#WhatTheHealth: Rs. 43L charged for "200% safe" surgery, patient dies
Another allegation of medical negligence has been reported, this time from Mumbai. According to Thane resident Mithulal Bafna, they spent Rs. 43L on his 56-year-old wife's heart treatment and a surgery that doctors guaranteed was "200% safe". Instead, she fell into coma sometime later, spent 60 days at Hinduja Hospital in Mahim, and died minutes after leaving in an ambulance. Here's what happened.
Six years back, when, Manju, the deceased, underwent an open heart surgery, doctors discovered she had an unusually small mitral valve. Cardiac surgeon Kushal Pandey replaced her aortic valve, but couldn't find a proper mitral valve replacement. "We only repaired it," he said. She was doing fine till six months ago, when she once again started feeling breathless.
Pandey, Hinduja's medical director Sanjay Agarwala and surgeon Ravinder Singh Rao from Jaipur, figured Manju had six months at best. Another open heart surgery was deemed risky, so they suggested a transcatheter mitral valve repair. But the valve failed to deploy ("valve embolism"), so they conducted a re-do surgery. Pandey says she was fine "till she vomited and that triggered an infection".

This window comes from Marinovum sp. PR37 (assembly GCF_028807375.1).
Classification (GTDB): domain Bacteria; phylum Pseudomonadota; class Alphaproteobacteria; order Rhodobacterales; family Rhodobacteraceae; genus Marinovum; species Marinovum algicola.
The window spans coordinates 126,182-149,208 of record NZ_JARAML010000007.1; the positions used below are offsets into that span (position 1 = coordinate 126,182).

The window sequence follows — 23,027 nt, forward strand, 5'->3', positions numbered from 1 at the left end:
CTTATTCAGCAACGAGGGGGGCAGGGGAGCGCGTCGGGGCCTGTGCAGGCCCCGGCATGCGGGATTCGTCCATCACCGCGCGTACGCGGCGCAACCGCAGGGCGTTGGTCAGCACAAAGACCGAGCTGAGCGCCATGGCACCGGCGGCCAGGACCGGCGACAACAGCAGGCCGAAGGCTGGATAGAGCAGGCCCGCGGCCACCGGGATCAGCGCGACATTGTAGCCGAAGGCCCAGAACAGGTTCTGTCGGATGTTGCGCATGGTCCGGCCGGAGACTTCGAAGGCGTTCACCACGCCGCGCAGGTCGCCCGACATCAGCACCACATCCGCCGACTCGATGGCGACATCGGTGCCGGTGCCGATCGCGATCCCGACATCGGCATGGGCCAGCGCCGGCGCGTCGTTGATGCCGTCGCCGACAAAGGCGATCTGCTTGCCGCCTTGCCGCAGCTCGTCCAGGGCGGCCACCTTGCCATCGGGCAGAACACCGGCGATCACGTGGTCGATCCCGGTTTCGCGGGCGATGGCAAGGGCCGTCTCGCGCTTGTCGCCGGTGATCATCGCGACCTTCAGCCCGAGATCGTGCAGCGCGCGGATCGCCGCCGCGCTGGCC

But Bafna says doctors never informed them about the risks involved, saying he wouldn't have agreed to the procedure if he knew. Rao never met them before the procedure, Bafna claims, a charge Rao denies. The hospital initially estimated Rs. 20L but the bill overshot drastically. The imported valve costs Rs. 1.5L according to sale papers, but they paid Rs. 11L for it.
Doctors insist there's been no medical negligence. Rao says he had even waived his charges. However, Hinduja still refunded Bafna Rs. 12.47L on "humanitarian grounds"; he got another Rs.11L from insurance. Incidentally, the doctors didn't give details to Bafna about similar procedures conducted before, though they claimed they had been successfully conducted. A complaint has been lodged with the Maharashtra Medical Council.
Recently, Fortis and Medanta in Delhi made headlines with their inflated bills for minor dengue patients; incidentally, both patients involved died. Max's license was cancelled for severe medical negligence: it declared a living newborn dead.